An “excellent sports history” (Publishers Weekly) in the tradition of Michael Lewis’s Moneyball, award-winning historian S.C. Gwynne tells the incredible story of how two unknown coaches revolutionized American football at every level, from high school to the NFL.
Hal Mumme spent fourteen mostly losing seasons coaching football before inventing a potent passing offense that would soon shock players, delight fans, and terrify opposing coaches. It all began at a tiny, overlooked college called Iowa Wesleyan, where Mumme was head coach and Mike Leach, a lawyer who had never played college football, was hired as his offensive line coach. In the cornfields of Iowa these two mad inventors, drawn together by a shared disregard for conventionalism and a love for Jimmy Buffett, began to engineer the purest, most extreme passing game in the 145-year history of football. Implementing their “Air Raid” offense, their teams—at Iowa Wesleyan and later at Valdosta State and the University of Kentucky—played blazingly fast—faster than any team ever had before, and they routinely beat teams with far more talented athletes. And Mumme and Leach did it all without even a playbook.
“A superb treat for all gridiron fans” (Kirkus Reviews, starred review), The Perfect Pass S.C. Gwynne explores Mumme’s leading role in changing football from a run-dominated sport to a pass-dominated one, the game that tens of millions of Americans now watch every fall weekend. Whether you’re a casual or ravenous football fan, this is “a rousing tale of innovation” (Booklist), and “Gwynne’s book ably relates the story of that innovation and the successes of the man who devised it” (New York Journal of Books).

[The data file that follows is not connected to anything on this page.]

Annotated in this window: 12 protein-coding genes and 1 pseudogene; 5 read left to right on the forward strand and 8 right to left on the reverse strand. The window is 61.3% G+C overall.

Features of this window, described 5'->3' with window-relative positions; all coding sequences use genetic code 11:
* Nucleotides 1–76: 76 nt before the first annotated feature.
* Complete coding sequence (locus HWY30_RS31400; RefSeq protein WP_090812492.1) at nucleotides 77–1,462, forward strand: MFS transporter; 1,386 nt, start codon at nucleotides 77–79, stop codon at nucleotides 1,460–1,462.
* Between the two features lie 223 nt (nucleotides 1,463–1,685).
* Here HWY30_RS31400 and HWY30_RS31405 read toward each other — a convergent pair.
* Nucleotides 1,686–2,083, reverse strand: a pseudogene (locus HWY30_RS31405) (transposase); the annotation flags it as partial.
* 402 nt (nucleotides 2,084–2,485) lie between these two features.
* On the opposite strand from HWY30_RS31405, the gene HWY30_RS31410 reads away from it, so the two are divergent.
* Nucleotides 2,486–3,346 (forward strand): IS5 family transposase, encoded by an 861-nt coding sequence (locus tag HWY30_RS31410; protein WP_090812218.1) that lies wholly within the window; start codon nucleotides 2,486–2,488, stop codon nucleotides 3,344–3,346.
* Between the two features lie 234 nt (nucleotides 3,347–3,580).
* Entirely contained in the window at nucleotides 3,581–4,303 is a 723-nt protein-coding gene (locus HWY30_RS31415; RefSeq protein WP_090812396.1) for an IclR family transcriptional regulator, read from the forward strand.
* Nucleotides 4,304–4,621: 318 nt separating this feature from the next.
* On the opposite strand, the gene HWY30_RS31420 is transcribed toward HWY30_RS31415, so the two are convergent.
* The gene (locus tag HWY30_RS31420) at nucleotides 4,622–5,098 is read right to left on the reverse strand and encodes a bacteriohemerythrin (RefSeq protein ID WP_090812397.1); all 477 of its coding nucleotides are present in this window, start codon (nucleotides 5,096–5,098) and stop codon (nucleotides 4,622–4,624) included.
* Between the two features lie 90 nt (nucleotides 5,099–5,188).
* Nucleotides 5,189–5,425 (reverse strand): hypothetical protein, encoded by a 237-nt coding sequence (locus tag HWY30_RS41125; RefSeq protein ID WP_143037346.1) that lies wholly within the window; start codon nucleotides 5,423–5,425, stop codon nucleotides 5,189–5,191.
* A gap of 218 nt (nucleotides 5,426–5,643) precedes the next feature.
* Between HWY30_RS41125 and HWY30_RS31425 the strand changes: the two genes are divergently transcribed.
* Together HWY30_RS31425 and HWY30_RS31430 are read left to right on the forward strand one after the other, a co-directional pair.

Even into the 1980s, passing was an almost exotic element in all levels of football, while the safe and steady running game aligned with the sport's macho ethos. Coach Hal Mumme had other ideas, as Gwynne (Empire of the Summer Moon) writes in this excellent sports history. Mumme was fascinated with the possibilities of constantly passing and embarked on a quest to build a perfect offense, borrowing concepts from coaches and tinkering with them to fit the dream plays he scribbled on scraps of paper. His laboratories were a variety of small, overlooked high schools and colleges in Texas, Iowa, and Georgia, where a variety of small, overlooked players became statistical superstars thanks to a system that preached simplicity and repetition in a world of dictionary-sized playbooks with endless wrinkles. This offense, nicknamed "Air Raid," made its way to big-time college ball; now, the relentlessly airborne approach has found its way to the likes of Tom Brady. Gwynne serves up an intriguing parallel history to football's pass-dominated renovation, with Mumme playing the role of overlooked (and overworked) forefather. The author also provides an inspiring reminder that great ideas don't automatically permeate the existing ideology. Sometimes, a devoted few must pursue their principles with diligence, even if they don't get the glory.